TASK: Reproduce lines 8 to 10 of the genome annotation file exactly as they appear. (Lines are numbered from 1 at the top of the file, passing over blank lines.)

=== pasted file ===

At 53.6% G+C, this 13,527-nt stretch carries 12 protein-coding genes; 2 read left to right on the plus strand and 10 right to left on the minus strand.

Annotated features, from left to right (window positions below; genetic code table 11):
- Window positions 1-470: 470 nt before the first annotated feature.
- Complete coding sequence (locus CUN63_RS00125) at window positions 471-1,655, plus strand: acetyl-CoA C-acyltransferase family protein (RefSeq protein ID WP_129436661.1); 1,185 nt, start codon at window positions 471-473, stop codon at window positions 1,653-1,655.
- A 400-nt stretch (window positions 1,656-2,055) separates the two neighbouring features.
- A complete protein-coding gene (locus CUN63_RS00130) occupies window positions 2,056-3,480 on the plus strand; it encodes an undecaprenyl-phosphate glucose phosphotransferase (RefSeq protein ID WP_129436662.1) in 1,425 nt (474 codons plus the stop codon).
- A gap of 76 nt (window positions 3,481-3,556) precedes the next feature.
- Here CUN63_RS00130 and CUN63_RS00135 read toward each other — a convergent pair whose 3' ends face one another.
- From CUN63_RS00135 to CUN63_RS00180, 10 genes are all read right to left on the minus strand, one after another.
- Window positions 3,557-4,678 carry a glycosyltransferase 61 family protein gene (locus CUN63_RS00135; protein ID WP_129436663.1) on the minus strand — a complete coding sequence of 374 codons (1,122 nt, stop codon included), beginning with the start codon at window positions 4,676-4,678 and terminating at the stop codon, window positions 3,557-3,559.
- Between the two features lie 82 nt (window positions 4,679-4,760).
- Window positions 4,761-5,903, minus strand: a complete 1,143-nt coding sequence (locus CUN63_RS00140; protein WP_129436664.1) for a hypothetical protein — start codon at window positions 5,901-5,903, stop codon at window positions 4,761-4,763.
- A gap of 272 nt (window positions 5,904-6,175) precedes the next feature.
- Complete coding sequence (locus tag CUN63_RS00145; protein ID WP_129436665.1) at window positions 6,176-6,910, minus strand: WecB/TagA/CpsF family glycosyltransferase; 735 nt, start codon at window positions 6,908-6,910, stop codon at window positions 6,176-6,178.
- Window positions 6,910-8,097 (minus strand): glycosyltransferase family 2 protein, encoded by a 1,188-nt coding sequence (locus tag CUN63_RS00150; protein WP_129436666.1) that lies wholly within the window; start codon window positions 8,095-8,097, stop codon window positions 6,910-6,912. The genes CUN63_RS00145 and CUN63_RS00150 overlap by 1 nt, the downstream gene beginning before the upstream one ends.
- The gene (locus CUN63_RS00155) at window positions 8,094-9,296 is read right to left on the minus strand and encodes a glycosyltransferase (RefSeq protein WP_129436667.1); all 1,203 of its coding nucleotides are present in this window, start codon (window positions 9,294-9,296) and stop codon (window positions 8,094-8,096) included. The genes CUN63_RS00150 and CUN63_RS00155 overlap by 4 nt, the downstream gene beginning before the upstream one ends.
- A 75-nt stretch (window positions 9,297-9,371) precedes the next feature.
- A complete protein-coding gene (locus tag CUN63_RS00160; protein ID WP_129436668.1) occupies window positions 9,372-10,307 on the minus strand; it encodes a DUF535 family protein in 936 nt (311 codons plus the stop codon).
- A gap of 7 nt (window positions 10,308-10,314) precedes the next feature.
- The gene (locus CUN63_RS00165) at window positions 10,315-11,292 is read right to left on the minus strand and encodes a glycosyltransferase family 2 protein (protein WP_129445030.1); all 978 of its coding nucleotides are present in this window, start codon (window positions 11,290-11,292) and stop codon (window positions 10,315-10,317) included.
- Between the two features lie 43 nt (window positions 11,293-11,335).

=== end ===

- Here CUN63_RS00130 and CUN63_RS00135 read toward each other — a convergent pair whose 3' ends face one another.
- From CUN63_RS00135 to CUN63_RS00180, 10 genes are all read right to left on the minus strand, one after another.
- Window positions 3,557-4,678 carry a glycosyltransferase 61 family protein gene (locus CUN63_RS00135; protein ID WP_129436663.1) on the minus strand — a complete coding sequence of 374 codons (1,122 nt, stop codon included), beginning with the start codon at window positions 4,676-4,678 and terminating at the stop codon, window positions 3,557-3,559.